Back in mid-July, I was invited to the post-production offices of The Brothers Bloom in Hollywood and after talking to the writer/director Rian Johnson, and watching about a half hour of footage, I simply couldn’t wait to see the flick. The film was originally set to open on October 24, in the heavily-competitive weekend alongside High School Musical 3 and Saw V. It was both good and bad news that this film was moved to December 19: good in that it was getting a prime release in Oscar-friendly December, but bad in that I’d have to wait even longer to check this out. However, along came the AFI Film Festival to the rescue with a few screenings of this film and a Q&A session with Johnson to boot and I just had to check one of them out. I sure am glad I did because this more than lived up to my high expectations of the film and is just a sheer delight to watch.
This film brings back the con-man genre back into the limelight and in such a spellbinding way. If memory serves me, the last “mainstream” con-man movie I recall seeing was the Nicolas Cage/Sam Rockwell flick Matchstick Men in 2003. Ed Burns’ Confidence showed up the year later and, while it was quite a fine film, it could hardly be considered “mainstream.” With The Brothers Bloom, Rian Johnson has brought us back to the glory days of the genre, harkening back such films as The Sting, but with a flair, style and some incredible characters all his own.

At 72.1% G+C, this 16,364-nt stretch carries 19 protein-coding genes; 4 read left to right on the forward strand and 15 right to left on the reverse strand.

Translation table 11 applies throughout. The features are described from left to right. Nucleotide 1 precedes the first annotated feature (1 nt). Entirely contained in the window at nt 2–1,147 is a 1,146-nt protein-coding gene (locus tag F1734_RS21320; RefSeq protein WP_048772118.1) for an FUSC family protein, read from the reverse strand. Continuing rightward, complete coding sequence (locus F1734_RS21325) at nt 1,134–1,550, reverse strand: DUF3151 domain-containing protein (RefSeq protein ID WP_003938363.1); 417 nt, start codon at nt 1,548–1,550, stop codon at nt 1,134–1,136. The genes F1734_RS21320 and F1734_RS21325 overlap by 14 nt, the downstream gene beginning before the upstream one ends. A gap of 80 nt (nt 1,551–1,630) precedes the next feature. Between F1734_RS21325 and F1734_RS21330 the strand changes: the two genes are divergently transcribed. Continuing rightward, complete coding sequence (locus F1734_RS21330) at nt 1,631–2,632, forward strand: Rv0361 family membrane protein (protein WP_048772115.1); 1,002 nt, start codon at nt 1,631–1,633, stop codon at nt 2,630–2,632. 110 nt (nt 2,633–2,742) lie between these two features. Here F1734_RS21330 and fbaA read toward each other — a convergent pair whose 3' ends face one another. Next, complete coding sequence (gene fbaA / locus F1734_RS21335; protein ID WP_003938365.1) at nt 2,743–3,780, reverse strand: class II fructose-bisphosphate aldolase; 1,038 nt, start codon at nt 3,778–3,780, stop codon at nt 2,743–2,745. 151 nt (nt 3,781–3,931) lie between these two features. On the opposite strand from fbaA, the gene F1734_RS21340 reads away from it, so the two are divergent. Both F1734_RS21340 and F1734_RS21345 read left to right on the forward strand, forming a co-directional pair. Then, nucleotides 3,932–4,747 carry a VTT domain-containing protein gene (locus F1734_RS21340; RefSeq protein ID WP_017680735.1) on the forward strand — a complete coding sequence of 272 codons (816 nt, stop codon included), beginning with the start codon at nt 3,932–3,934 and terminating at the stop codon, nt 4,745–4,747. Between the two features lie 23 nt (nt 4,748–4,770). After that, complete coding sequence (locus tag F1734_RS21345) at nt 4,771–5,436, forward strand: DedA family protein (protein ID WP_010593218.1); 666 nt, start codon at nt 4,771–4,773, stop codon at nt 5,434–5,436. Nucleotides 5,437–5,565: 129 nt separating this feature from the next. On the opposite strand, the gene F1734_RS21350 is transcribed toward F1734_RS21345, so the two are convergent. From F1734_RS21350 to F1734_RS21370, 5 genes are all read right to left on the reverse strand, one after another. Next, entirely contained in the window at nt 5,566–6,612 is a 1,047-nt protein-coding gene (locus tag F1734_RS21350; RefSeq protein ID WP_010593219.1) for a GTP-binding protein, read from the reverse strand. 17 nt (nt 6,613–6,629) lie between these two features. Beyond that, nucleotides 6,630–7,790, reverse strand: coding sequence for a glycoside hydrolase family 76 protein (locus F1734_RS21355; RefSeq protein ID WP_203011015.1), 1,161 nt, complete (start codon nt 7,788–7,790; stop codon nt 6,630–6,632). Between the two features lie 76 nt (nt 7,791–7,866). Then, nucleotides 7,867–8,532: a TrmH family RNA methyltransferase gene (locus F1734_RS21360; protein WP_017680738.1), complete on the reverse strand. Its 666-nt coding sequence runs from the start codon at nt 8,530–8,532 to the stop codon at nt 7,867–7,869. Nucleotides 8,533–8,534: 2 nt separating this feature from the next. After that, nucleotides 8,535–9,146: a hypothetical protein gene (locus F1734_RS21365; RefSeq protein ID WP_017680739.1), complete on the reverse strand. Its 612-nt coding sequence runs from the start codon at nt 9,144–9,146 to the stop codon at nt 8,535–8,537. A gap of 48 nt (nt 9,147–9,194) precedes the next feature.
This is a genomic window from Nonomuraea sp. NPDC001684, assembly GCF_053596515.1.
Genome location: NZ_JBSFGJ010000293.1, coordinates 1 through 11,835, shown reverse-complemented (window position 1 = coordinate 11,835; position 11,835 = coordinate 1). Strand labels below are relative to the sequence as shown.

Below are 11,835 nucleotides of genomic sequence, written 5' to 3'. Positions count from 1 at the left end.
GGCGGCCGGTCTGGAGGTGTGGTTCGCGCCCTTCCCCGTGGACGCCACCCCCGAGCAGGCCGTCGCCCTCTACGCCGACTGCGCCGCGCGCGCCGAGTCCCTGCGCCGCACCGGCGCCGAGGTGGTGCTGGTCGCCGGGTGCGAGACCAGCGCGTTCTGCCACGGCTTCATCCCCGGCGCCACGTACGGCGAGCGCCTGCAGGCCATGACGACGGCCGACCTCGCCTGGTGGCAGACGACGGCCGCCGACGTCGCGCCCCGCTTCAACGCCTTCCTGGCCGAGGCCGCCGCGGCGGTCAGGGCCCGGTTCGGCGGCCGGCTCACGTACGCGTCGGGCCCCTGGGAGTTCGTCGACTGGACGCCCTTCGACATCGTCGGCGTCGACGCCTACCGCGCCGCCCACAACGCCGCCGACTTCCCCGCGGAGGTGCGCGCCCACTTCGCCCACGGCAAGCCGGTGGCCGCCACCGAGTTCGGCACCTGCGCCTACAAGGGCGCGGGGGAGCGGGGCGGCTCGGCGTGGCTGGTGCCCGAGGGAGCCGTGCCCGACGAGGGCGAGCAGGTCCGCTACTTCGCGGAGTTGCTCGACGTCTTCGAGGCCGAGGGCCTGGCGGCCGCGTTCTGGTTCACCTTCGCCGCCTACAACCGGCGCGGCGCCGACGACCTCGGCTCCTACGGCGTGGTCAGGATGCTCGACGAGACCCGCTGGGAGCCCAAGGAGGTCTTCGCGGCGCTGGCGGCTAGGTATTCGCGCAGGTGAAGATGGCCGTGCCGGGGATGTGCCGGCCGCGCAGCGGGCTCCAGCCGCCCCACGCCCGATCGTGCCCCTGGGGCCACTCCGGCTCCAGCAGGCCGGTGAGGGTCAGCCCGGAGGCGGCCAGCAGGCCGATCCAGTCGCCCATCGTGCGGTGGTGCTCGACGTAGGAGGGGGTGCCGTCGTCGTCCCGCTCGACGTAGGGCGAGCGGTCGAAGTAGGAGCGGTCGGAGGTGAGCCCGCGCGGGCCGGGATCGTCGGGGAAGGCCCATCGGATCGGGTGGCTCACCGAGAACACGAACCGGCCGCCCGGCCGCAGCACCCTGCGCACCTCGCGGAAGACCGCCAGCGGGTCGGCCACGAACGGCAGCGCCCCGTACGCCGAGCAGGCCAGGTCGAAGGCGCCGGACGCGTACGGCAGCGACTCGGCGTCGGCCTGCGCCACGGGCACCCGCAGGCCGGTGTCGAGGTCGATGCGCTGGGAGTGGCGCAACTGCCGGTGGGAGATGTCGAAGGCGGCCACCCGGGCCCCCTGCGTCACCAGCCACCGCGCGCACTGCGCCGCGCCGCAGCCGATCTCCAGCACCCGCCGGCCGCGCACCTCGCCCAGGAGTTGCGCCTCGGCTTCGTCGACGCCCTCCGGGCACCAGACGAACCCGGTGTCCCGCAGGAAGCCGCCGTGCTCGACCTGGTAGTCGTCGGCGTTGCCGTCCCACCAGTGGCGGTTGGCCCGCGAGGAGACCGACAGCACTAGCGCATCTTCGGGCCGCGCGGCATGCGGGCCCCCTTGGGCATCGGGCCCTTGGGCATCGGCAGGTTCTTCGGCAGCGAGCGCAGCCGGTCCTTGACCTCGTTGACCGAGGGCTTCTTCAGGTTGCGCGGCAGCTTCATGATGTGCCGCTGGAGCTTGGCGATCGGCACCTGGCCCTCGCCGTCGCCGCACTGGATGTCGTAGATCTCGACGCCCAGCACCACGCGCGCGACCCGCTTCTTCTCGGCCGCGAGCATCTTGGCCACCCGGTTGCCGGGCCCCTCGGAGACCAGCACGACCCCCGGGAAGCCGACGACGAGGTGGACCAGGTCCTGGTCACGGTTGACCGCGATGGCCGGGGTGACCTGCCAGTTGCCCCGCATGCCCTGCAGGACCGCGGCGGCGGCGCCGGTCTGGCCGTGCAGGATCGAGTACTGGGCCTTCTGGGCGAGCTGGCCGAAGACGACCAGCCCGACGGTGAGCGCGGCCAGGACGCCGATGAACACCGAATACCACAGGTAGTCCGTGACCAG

Aside from some of the darker moments towards the end, it will be incredibly hard to NOT be smiling throughout the duration of this 109-minute film. From its incredible opening sequence, taking us back to how the Brothers Bloom devised their first con in their formative years - which is also narrated exquisitely by magician extraordinaire/actor Ricky Jay – you’ll find it nearly impossible not to just smile and be drawn into the incredible world when we catch up with the brothers Stephen (Mark Ruffalo) and Bloom (Adrien Brody) 20 years later. After that fabulous opening sequence, Bloom disappears after their latest con, sick of the life and wanting a “real” life instead of a role in his brother’s cons. Stephen, with the help of their literally silent partner/explosives expert Bang Bang (the outstanding Rinko Kiguchi) finds him in Montenegro, of all places, and proceeds to persuade him back for one more job, with the last mark being Penelope Stamp (Rachel Weisz), a lonely, quirky heir to a vast fortune with nothing to do except “collect hobbies.”